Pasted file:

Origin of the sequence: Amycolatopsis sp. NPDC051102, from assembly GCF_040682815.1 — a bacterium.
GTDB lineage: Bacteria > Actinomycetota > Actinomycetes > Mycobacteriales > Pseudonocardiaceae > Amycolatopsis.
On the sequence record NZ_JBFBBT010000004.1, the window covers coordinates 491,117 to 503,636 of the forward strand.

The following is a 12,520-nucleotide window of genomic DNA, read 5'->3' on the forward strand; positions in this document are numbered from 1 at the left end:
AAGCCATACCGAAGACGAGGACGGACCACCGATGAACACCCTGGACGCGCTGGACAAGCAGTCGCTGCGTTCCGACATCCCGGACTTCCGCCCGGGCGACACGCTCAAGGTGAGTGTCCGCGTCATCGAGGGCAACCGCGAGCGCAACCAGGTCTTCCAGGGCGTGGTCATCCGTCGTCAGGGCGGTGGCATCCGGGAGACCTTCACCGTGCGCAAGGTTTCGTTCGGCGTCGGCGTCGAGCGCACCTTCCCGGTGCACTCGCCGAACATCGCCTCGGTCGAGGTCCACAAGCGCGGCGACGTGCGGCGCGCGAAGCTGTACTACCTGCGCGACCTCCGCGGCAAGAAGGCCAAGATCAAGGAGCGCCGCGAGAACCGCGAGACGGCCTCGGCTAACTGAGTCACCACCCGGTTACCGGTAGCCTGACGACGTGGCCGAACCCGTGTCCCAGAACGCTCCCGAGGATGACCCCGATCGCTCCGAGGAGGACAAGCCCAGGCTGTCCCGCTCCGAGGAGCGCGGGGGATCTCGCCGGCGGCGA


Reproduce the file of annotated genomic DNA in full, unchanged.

Origin of the sequence: Amycolatopsis sp. NPDC051102, from assembly GCF_040682815.1 — a bacterium.
GTDB lineage: Bacteria > Actinomycetota > Actinomycetes > Mycobacteriales > Pseudonocardiaceae > Amycolatopsis.
On the sequence record NZ_JBFBBT010000004.1, the window covers coordinates 491,117 to 503,636 of the forward strand.

The following is a 12,520-nucleotide window of genomic DNA, read 5'->3' on the forward strand; positions in this document are numbered from 1 at the left end:
AAGCCATACCGAAGACGAGGACGGACCACCGATGAACACCCTGGACGCGCTGGACAAGCAGTCGCTGCGTTCCGACATCCCGGACTTCCGCCCGGGCGACACGCTCAAGGTGAGTGTCCGCGTCATCGAGGGCAACCGCGAGCGCAACCAGGTCTTCCAGGGCGTGGTCATCCGTCGTCAGGGCGGTGGCATCCGGGAGACCTTCACCGTGCGCAAGGTTTCGTTCGGCGTCGGCGTCGAGCGCACCTTCCCGGTGCACTCGCCGAACATCGCCTCGGTCGAGGTCCACAAGCGCGGCGACGTGCGGCGCGCGAAGCTGTACTACCTGCGCGACCTCCGCGGCAAGAAGGCCAAGATCAAGGAGCGCCGCGAGAACCGCGAGACGGCCTCGGCTAACTGAGTCACCACCCGGTTACCGGTAGCCTGACGACGTGGCCGAACCCGTGTCCCAGAACGCTCCCGAGGATGACCCCGATCGCTCCGAGGAGGACAAGCCCAGGCTGTCCCGCTCCGAGGAGCGCGGGGGATCTCGCCGGCGGCGA